There is a very good battery comparison at http://candlepowerforums.com/vb/showthread.php?t=79302 where you can compare the discharge rates of many different batteries.
There is also a pretty good discussion of low self discharge batteries at http://forums.dpreview.com/forums/readflat.asp?forum=1023&thread=26078814
An interesting result of all this testing is that the performance of rechargeable batteries seems pretty consistent between many of the top brands. What this means in practical terms is that you can choose the lowest cost battery that is readily available where you live and by purchasing locally you can pick up spares as needed. I was able to offset some of the cost of my initial rechargeable battery purchase by surfing local sales and using discount coupons. It may be more difficult to find a specific brand of low self discharge batteries locally.
So you’ve made it this far and may be asking what type of batteries a person who has spent way too much time researching batteries uses. I was pretty stoked about the Powerex Imedion 2100 (LSD) batteries when they came out but those have now been eclipsed by the recently released Powerex Imedion 2400 batteries. That’s a 14% increase in power! The best part is that they come pre-charged and ready to go right out of the package.
Don’t get me wrong, you can’t go wrong with Sanyo Eneloops or many of the other major players either. Right now I have the Powerex Imedions in my NIkon SB900, SB800 and SB600 flash units and the Sanyo Eneloop batteries in all my wireless flash triggers. I’m also currently testing some of the Rayovac Hybrid batteries in my Nikon MB10 battery grip. I’m using low self discharge batteries as my primary power source and regular rechargeable batteries as backups or for bigger jobs where I need to use more flash units. The biggest difference is that I have to remember to charge the regular rechargeable batteries a day or two before I use them.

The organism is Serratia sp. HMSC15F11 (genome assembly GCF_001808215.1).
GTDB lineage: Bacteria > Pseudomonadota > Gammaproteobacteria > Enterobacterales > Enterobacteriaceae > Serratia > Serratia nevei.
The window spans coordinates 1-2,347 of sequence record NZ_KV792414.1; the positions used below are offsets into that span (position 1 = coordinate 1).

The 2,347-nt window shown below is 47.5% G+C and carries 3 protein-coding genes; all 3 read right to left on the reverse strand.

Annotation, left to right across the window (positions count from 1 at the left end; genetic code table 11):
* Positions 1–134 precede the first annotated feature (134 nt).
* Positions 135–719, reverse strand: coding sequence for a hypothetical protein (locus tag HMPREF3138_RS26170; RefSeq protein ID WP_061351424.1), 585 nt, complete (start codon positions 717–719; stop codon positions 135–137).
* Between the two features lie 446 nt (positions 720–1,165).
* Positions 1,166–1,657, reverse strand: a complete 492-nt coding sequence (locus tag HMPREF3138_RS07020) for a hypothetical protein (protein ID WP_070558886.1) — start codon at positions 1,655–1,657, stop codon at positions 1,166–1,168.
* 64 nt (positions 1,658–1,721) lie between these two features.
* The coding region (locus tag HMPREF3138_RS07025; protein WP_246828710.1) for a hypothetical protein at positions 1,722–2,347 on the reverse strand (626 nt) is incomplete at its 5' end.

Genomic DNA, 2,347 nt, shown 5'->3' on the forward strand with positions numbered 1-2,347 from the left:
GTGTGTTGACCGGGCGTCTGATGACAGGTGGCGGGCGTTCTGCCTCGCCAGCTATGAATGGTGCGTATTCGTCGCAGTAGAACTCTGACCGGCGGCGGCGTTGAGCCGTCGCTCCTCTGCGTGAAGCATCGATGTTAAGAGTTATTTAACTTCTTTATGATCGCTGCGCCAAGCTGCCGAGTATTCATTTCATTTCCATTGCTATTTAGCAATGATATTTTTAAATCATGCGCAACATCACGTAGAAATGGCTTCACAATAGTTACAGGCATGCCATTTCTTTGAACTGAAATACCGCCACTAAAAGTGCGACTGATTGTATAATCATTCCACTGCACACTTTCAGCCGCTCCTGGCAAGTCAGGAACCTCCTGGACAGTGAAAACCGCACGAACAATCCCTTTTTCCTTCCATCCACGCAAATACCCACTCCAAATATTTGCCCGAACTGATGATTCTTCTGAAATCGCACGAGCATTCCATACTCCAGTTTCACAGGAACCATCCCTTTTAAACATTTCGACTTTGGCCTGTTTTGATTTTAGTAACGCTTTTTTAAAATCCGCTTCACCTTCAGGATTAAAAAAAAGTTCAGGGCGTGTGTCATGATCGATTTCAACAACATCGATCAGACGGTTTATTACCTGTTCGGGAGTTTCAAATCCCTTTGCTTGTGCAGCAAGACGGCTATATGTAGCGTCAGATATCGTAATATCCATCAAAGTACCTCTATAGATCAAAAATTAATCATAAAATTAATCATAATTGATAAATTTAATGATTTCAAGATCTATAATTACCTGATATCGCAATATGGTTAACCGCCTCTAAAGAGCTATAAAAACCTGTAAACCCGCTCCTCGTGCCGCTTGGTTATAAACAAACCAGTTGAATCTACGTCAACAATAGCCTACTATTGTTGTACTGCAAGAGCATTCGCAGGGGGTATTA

I have run across a lot of other good resources and information about batteries that are worth sharing so here are a few in no particular order.
http://www.mahaenergy.com Buy direct or use the store locator on the website. The local retailer in St. Louis did not have Imedion batteries in stock when I checked (August 2010).
Maha Energy Corporation 1128 Coiner Court, City of Industry, CA 91748
Toll Free: 1-800-376-9992 Office: 626-363-9017 Fax: 626-363-9010
http://www.calrecycle.ca.gov/ReduceWaste/power/rechbattinfo.htm This is a very good eco-friendly site put out by the state of California with loads of great information on batteries. Watch out, they may convince you that you don’t even need batteries.
http://en.wikipedia.org/wiki/Low_self-discharge_NiMH_battery A short article on the basics of how a low self-discharge battery works.
http://climber.org/gear/batteries.html Battery wisdom from on high! Several mountaineers tell you everything they have learned the hard way about using batteries in cold and demanding environments.
http://www.rechargeable-battery-review.com/ All about rechargeable batteries and battery reviews. Do You Use or Are You Planning To Buy Rechargeable Batteries?
http://michaelbluejay.com/batteries/ A good battery guide and comparison. If you have no idea what to choose this guy will tell you. It’s a good plain talking guide about the good, the bad and the ugly battery.
One of the most consistently recommended sources for purchasing batteries and chargers online is Thomas Distributing.http://www.thomasdistributing.com/
For some of the world’s most powerful low self-discharge batteries you will ever see… as in, “Do you feel lucky punk?” go towww.horizonbattery.com where you can buy the Ansmann Max E 2500 mah AA batteries directly from the manufacturer.
I like also to use http://www.amazon.com for the service, convenience and customer reviews.